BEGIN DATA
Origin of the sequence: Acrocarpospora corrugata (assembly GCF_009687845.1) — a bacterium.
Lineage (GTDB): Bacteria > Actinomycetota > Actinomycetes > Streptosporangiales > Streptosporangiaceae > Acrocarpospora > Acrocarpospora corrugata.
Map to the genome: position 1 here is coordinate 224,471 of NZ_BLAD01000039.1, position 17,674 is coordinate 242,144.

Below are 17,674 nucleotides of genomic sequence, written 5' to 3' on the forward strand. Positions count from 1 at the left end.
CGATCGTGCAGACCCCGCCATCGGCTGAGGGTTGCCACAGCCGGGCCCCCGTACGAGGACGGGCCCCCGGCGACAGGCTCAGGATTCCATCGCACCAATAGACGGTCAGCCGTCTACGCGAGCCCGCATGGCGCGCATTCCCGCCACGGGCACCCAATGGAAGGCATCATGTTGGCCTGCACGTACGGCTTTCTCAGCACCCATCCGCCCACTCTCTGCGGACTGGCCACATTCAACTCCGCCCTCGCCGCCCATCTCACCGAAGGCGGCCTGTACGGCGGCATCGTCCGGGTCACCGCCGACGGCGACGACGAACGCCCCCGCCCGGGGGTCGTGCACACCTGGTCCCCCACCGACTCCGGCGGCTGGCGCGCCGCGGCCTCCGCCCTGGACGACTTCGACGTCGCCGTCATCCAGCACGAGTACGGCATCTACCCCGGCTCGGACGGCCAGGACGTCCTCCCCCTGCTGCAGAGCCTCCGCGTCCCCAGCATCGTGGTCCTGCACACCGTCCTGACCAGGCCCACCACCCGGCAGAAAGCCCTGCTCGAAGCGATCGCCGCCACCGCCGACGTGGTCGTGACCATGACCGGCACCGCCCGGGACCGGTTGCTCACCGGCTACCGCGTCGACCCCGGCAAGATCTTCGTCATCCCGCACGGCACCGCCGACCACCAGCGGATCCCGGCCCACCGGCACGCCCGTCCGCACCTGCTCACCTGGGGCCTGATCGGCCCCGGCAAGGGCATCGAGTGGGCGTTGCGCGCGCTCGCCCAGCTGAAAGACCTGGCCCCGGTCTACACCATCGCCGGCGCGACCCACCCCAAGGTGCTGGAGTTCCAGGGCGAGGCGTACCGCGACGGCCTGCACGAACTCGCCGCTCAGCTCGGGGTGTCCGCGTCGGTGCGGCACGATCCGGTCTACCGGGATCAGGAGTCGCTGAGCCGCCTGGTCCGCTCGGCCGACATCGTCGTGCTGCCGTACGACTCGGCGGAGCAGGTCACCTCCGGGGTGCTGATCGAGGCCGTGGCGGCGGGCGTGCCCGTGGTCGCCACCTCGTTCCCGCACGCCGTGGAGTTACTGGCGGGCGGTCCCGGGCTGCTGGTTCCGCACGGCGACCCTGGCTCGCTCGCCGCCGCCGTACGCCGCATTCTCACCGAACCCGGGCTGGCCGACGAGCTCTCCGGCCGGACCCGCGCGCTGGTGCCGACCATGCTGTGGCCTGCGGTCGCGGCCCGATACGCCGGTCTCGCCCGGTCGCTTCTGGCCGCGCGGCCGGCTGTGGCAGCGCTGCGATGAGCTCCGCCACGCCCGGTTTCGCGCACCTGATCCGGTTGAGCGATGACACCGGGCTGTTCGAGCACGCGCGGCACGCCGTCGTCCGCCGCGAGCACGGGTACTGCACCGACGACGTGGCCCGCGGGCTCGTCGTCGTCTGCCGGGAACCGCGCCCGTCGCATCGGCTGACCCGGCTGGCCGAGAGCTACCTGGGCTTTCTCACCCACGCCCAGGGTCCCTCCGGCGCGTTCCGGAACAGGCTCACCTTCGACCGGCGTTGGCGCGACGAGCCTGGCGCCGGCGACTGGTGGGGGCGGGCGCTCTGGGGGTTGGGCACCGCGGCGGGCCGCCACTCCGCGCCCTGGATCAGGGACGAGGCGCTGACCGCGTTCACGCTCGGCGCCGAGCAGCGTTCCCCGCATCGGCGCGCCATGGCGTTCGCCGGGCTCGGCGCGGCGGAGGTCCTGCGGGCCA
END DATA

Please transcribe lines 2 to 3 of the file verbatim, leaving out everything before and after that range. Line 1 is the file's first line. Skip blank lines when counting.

Lineage (GTDB): Bacteria > Actinomycetota > Actinomycetes > Streptosporangiales > Streptosporangiaceae > Acrocarpospora > Acrocarpospora corrugata.
Map to the genome: position 1 here is coordinate 224,471 of NZ_BLAD01000039.1, position 17,674 is coordinate 242,144.